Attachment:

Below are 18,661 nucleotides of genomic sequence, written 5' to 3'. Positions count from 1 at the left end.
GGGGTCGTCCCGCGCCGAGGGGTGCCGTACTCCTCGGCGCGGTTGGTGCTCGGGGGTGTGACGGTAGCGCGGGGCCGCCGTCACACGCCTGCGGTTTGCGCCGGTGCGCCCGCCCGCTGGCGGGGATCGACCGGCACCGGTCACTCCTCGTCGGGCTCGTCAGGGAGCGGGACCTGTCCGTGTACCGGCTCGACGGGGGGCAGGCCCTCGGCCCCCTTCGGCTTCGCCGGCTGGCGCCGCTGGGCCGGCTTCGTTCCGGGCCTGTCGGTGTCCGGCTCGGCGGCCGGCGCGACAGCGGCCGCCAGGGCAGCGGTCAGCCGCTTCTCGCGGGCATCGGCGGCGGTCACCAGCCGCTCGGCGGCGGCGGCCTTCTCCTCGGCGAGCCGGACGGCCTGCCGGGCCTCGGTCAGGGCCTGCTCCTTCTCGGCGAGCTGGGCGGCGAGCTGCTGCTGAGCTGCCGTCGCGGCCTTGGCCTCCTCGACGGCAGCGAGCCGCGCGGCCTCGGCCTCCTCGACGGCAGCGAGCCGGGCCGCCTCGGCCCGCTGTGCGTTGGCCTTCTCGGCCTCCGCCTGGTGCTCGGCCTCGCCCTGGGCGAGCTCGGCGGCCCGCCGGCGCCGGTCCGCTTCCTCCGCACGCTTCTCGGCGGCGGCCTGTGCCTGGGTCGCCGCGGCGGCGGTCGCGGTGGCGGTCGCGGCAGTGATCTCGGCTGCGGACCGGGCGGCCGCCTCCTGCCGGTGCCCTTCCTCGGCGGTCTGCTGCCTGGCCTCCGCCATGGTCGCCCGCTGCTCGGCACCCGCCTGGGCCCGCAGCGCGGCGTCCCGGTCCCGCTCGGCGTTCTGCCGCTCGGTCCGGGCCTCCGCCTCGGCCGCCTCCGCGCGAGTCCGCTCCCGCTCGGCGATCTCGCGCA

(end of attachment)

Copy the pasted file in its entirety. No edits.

Below are 18,661 nucleotides of genomic sequence, written 5' to 3'. Positions count from 1 at the left end.
GGGGTCGTCCCGCGCCGAGGGGTGCCGTACTCCTCGGCGCGGTTGGTGCTCGGGGGTGTGACGGTAGCGCGGGGCCGCCGTCACACGCCTGCGGTTTGCGCCGGTGCGCCCGCCCGCTGGCGGGGATCGACCGGCACCGGTCACTCCTCGTCGGGCTCGTCAGGGAGCGGGACCTGTCCGTGTACCGGCTCGACGGGGGGCAGGCCCTCGGCCCCCTTCGGCTTCGCCGGCTGGCGCCGCTGGGCCGGCTTCGTTCCGGGCCTGTCGGTGTCCGGCTCGGCGGCCGGCGCGACAGCGGCCGCCAGGGCAGCGGTCAGCCGCTTCTCGCGGGCATCGGCGGCGGTCACCAGCCGCTCGGCGGCGGCGGCCTTCTCCTCGGCGAGCCGGACGGCCTGCCGGGCCTCGGTCAGGGCCTGCTCCTTCTCGGCGAGCTGGGCGGCGAGCTGCTGCTGAGCTGCCGTCGCGGCCTTGGCCTCCTCGACGGCAGCGAGCCGCGCGGCCTCGGCCTCCTCGACGGCAGCGAGCCGGGCCGCCTCGGCCCGCTGTGCGTTGGCCTTCTCGGCCTCCGCCTGGTGCTCGGCCTCGCCCTGGGCGAGCTCGGCGGCCCGCCGGCGCCGGTCCGCTTCCTCCGCACGCTTCTCGGCGGCGGCCTGTGCCTGGGTCGCCGCGGCGGCGGTCGCGGTGGCGGTCGCGGCAGTGATCTCGGCTGCGGACCGGGCGGCCGCCTCCTGCCGGTGCCCTTCCTCGGCGGTCTGCTGCCTGGCCTCCGCCATGGTCGCCCGCTGCTCGGCACCCGCCTGGGCCCGCAGCGCGGCGTCCCGGTCCCGCTCGGCGTTCTGCCGCTCGGTCCGGGCCTCCGCCTCGGCCGCCTCCGCGCGAGTCCGCTCCCGCTCGGCGATCTCGCGCA